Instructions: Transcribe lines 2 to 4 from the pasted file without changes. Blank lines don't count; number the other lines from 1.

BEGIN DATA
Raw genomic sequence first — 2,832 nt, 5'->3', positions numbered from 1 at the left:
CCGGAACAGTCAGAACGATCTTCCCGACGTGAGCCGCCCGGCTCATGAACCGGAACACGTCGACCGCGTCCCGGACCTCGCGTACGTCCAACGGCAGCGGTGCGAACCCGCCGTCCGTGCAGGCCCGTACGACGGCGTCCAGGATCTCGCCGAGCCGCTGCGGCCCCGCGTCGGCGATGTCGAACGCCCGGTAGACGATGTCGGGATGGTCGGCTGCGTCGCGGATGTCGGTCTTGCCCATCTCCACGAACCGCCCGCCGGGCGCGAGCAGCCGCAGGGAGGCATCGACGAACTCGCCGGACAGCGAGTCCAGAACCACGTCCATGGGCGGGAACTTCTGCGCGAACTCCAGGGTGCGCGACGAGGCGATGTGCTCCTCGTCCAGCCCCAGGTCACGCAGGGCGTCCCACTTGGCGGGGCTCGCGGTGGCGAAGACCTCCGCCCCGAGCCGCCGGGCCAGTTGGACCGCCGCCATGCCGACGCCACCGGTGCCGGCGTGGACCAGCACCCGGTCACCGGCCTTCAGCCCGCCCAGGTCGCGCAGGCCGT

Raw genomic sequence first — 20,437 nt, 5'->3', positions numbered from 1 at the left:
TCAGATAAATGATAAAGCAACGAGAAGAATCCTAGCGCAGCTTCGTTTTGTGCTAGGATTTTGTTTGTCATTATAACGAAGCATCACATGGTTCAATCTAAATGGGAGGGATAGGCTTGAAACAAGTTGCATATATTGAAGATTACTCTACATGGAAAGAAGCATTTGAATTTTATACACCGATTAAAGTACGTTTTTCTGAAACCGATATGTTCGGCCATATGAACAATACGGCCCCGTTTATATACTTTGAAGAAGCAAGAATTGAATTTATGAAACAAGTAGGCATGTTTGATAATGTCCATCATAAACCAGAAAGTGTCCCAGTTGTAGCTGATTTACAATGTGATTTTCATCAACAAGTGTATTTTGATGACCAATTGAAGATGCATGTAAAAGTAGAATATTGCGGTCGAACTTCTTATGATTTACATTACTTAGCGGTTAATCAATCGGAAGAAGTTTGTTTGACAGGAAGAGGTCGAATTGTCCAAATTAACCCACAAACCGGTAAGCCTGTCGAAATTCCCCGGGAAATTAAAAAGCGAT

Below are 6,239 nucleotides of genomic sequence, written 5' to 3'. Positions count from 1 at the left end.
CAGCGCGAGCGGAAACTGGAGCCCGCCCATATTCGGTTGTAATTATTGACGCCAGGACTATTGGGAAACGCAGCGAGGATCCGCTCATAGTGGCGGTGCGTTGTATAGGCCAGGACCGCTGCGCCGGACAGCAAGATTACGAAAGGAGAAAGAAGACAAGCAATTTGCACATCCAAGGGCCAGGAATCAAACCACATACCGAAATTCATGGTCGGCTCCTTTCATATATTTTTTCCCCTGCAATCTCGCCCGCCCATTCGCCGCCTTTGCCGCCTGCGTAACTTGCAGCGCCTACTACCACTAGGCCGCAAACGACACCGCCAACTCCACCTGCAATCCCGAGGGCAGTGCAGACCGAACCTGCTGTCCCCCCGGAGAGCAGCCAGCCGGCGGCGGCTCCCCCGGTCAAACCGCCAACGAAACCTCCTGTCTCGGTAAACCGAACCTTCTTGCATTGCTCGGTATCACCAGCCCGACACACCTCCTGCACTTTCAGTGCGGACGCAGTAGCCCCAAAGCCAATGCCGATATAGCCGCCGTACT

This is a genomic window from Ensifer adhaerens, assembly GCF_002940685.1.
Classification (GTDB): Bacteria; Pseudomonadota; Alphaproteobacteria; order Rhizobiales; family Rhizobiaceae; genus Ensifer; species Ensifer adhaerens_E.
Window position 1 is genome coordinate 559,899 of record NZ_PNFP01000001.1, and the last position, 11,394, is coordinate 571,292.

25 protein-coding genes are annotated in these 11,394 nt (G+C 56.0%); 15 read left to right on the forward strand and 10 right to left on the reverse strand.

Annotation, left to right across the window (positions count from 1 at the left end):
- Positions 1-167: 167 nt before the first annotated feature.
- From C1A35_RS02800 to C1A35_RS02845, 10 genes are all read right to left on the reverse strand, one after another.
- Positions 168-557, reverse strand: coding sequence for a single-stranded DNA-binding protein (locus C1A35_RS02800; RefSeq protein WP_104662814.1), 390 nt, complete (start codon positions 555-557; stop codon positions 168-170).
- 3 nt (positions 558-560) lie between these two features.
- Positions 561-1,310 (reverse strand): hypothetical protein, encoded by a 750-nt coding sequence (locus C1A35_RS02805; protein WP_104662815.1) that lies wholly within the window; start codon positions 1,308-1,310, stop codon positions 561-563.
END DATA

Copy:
CCGGAACAGTCAGAACGATCTTCCCGACGTGAGCCGCCCGGCTCATGAACCGGAACACGTCGACCGCGTCCCGGACCTCGCGTACGTCCAACGGCAGCGGTGCGAACCCGCCGTCCGTGCAGGCCCGTACGACGGCGTCCAGGATCTCGCCGAGCCGCTGCGGCCCCGCGTCGGCGATGTCGAACGCCCGGTAGACGATGTCGGGATGGTCGGCTGCGTCGCGGATGTCGGTCTTGCCCATCTCCACGAACCGCCCGCCGGGCGCGAGCAGCCGCAGGGAGGCATCGACGAACTCGCCGGACAGCGAGTCCAGAACCACGTCCATGGGCGGGAACTTCTGCGCGAACTCCAGGGTGCGCGACGAGGCGATGTGCTCCTCGTCCAGCCCCAGGTCACGCAGGGCGTCCCACTTGGCGGGGCTCGCGGTGGCGAAGACCTCCGCCCCGAGCCGCCGGGCCAGTTGGACCGCCGCCATGCCGACGCCACCGGTGCCGGCGTGGACCAGCACCCGGTCACCGGCCTTCAGCCCGCCCAGGTCGCGCAGGCCGT

Raw genomic sequence first — 20,437 nt, 5'->3', positions numbered from 1 at the left:
TCAGATAAATGATAAAGCAACGAGAAGAATCCTAGCGCAGCTTCGTTTTGTGCTAGGATTTTGTTTGTCATTATAACGAAGCATCACATGGTTCAATCTAAATGGGAGGGATAGGCTTGAAACAAGTTGCATATATTGAAGATTACTCTACATGGAAAGAAGCATTTGAATTTTATACACCGATTAAAGTACGTTTTTCTGAAACCGATATGTTCGGCCATATGAACAATACGGCCCCGTTTATATACTTTGAAGAAGCAAGAATTGAATTTATGAAACAAGTAGGCATGTTTGATAATGTCCATCATAAACCAGAAAGTGTCCCAGTTGTAGCTGATTTACAATGTGATTTTCATCAACAAGTGTATTTTGATGACCAATTGAAGATGCATGTAAAAGTAGAATATTGCGGTCGAACTTCTTATGATTTACATTACTTAGCGGTTAATCAATCGGAAGAAGTTTGTTTGACAGGAAGAGGTCGAATTGTCCAAATTAACCCACAAACCGGTAAGCCTGTCGAAATTCCCCGGGAAATTAAAAAGCGAT